With mom by their side, young caracal kittens begin to explore their outdoor habitat
The Oregon Zoo's two new caracal kittens are 6 weeks old now, and they have just begun to explore their outdoor habitat in the zoo's Predators of the Serengeti area. Peggy and her kittens will have outdoor access from 10 a.m. to 2 p.m. for the next several days — weather permitting — but keepers say they will be easy to miss.
"They've spent a lot of time out of view of visitors so far," said Beth Foster, the zoo's lead caracal keeper. "The space is still new and unfamiliar to them, so they've been hiding a lot, taking things slowly and sticking close to mom."
Caracals are elusive animals by nature, and even the full-grown cats can be hard to glimpse, according to Foster. She says the best time for visitors to try their luck is right at 10 a.m., when they first go outside.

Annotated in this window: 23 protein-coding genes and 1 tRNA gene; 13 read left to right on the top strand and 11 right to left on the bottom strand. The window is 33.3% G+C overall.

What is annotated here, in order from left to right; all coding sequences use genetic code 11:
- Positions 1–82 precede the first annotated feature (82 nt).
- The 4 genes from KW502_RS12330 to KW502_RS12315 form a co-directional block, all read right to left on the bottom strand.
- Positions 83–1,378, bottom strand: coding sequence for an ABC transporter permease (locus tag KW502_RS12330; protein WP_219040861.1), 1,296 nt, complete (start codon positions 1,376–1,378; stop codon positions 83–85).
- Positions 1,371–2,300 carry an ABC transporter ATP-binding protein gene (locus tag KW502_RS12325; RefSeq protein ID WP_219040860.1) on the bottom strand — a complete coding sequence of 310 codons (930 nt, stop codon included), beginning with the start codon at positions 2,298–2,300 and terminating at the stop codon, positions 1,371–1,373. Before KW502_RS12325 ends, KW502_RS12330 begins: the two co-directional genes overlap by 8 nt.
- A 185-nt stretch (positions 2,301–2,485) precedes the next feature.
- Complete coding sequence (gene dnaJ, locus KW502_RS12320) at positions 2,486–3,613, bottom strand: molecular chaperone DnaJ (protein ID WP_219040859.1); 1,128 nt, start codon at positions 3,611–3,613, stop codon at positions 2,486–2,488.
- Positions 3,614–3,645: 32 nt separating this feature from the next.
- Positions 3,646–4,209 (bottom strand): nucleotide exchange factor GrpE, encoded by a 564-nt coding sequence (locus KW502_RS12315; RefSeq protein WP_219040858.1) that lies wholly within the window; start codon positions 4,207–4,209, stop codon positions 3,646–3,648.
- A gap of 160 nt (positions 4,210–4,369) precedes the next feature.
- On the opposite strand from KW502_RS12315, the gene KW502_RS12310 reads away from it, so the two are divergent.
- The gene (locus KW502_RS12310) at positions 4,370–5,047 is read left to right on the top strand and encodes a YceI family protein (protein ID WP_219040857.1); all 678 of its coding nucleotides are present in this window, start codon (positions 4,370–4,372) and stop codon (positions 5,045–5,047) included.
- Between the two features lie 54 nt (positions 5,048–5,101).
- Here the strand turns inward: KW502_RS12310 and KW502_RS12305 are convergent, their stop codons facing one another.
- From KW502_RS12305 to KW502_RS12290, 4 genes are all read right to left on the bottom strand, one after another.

Under the watchful eye of their mom, the kittens ventured outside for the first time on Wednesday — toddling through hollow logs, hiding in the tall grass, and chirping for mom whenever they lost sight of her.
"Peggy's been an excellent and very attentive mother," Foster said. "When her little ones call, she comes right away to check on them."
Peggy gave birth to the kittens last month in a behind-the-scenes maternity den. The two siblings have been healthy since day one and continue to grow rapidly. They now weigh about 2 to 3 pounds each and are just a bit bigger than domestic kittens — but with enormous paws and ears.
"They're in their super-adorable phase," Foster said.
Keepers recently voted to call the pair by the Sanskrit names Nandi (male) and Nisha (female).
Cricket, the kittens' father, will be on exhibit after 2 p.m. Cricket was born at the Lory Park Zoo and Owl Sanctuary in South Africa, and moved to the Oregon Zoo in winter 2011. Peggy came to the zoo in 2009 from a conservation center in Mena, Ark.